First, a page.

Article 81 regulates anti-competitive behaviour in a wide range of scenarios and has been applied with reference to what the EU is trying to achieve: a level playing field2 for competition within an internal market. The aim of achieving market integration between the Member States is apparent in many rulings of the Commission and European courts.
Article 81(1) provides that "all agreements between undertakings, decisions by associations of undertakings and concerted practices and which may affect trade between Member States and which have as their object or effect the prevention, restriction or distortion of competition within the common market shall be prohibited. In Article 81(3) the conditions for exemption from Article 81(1) are laid down. The way in which the ECJ has interpreted these concepts and requirements will be examined in the following subsection.
According to the (C-41/90 Hofner and Elser3), the meaning of undertakings is 'The concept of undertaking encompasses every entity engaged in an economic activity regardless of the legal status of the entity and the way in which it is financed'. This means that any entity carrying on a commercial or economic activity (company, partnership, sole trader, co-operative) is subject to the competition rules, including individual professionals, non-profit- making services, public utilities, and even public authorities when they are acting commercially, but not when exercising their official authority [Case 30/87 Corinne Bodson v Pompes Funbres des Regions Libres4].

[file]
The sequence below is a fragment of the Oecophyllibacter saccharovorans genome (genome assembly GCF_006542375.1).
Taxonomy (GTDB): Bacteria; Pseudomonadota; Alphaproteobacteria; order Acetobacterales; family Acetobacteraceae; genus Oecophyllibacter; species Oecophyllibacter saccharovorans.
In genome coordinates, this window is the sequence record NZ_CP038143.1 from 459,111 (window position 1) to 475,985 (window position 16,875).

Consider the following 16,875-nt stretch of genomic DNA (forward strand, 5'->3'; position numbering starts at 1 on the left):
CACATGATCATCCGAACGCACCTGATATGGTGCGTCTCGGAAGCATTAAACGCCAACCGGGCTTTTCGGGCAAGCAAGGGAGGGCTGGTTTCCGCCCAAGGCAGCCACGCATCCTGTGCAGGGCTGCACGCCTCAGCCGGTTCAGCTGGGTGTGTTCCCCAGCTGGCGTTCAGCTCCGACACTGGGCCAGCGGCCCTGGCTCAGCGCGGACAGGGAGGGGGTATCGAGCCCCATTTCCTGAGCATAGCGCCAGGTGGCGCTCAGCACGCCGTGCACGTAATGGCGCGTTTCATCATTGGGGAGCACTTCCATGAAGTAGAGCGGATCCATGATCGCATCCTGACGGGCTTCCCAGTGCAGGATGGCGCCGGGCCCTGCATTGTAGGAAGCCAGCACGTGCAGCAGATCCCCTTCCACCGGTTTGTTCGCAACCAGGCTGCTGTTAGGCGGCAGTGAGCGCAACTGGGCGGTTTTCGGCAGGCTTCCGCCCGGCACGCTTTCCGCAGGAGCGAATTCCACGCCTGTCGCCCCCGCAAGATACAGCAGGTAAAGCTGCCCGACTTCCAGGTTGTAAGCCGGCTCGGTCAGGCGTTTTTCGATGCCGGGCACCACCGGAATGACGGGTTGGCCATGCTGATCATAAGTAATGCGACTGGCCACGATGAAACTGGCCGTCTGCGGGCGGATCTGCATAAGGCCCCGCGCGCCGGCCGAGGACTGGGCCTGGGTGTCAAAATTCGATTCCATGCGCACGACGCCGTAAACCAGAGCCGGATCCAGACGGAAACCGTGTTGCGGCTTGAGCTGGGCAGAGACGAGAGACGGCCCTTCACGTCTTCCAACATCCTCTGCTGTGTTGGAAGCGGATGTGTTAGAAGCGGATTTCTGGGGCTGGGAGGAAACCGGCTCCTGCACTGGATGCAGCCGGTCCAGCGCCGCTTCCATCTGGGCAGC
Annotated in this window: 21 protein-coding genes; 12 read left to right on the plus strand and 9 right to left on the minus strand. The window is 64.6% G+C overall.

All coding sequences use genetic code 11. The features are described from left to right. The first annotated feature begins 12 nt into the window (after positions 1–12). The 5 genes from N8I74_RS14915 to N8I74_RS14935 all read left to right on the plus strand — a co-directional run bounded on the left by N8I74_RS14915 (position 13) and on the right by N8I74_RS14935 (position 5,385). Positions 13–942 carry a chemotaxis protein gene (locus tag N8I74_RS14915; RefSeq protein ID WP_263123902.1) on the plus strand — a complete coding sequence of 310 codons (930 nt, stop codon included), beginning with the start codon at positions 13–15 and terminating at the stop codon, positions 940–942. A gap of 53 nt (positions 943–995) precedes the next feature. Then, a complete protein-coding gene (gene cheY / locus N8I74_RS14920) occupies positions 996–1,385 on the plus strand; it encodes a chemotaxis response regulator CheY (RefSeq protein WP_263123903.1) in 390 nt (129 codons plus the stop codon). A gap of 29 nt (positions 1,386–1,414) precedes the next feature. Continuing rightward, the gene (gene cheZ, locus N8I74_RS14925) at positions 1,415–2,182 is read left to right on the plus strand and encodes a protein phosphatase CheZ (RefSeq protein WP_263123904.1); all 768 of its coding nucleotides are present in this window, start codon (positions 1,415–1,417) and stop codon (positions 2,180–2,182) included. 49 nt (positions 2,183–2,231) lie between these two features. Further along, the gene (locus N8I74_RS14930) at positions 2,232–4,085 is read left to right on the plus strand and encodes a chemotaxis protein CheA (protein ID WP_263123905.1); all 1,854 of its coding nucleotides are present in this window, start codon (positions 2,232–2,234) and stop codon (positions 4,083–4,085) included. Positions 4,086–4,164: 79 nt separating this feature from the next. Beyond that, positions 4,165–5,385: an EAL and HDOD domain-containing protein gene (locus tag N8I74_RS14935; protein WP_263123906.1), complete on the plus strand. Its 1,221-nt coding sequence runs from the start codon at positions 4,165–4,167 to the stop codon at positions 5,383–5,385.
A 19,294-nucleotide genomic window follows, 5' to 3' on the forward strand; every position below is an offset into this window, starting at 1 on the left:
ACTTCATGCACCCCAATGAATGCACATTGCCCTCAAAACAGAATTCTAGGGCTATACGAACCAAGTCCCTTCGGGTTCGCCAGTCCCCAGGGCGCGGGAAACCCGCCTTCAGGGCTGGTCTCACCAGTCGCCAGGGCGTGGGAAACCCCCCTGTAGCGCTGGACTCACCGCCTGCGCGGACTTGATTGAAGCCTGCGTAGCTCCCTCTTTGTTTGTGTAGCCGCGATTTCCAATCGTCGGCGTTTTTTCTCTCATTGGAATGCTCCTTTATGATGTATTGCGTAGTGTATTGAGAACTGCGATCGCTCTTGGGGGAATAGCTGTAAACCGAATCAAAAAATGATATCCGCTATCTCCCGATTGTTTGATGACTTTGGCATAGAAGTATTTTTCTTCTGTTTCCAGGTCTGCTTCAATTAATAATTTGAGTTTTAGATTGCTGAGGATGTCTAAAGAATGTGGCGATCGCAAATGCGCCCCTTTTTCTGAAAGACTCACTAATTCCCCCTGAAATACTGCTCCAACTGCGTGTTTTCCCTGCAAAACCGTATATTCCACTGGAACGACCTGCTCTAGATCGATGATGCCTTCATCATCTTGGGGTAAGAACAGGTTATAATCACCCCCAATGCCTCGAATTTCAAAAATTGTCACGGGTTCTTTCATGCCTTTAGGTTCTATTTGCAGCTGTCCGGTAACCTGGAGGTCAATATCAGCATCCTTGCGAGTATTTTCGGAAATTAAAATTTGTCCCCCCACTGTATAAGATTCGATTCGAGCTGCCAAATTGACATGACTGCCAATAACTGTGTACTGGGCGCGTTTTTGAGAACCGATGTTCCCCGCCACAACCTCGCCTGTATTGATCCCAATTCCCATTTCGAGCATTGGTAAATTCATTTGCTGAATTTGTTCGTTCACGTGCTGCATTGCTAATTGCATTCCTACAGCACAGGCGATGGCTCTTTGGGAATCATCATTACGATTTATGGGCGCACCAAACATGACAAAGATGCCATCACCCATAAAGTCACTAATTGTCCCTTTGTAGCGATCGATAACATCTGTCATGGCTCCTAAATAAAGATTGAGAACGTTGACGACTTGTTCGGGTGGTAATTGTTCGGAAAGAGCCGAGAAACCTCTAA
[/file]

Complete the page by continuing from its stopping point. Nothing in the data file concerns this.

Under Article 81, there is first a finding of infringement under Article 81(1). The weighing of the pro- and anti-competitive effects of an agreement only takes place under Article 81(3) which allows exemption for agreements, which produce positive effects.5 This two-stage process under Article 81 can be contrasted with the US 'rule of reason' approach, which balances the pro- and anti-competitive consequences of an agreement before a finding of infringement is made. The CFI recently confirmed the two-stage approach and rejected the 'rule of reason' in Case T-112/99 Metro pole Television (M6) and Others v Commission6.
In a recent Commission decision, involving a duopoly which had engaged in information exchange, price-fixing and market sharing, one party to the cartel was granted 100 per cent remission of fines for whistle-blowing and the other 40 per cent for mitigating factors [COMP/E- 2/37.978 Re the Methylglucamine Cartel7].
The vertical regulation and guideline indicate that the commission now adopts a more economic approach to vertical agreements. The vertical regulation sets out a presumption that vertical agreements which do not incorporate hard-core restraints and which are concluded between undertakings which do not exceed a 30 per cent market threshold are Article 81. 8
Though the vertical regulation provides legal certainty and is intended to operate as a safe harbour, its existence clouds the water when trying to rationalize under and the analysis required under Article 81(1) and Article 81(3) respectively.9 The commission has not therefore met the criticism that it does not make a realistic economic assessment of agreements under Article 81(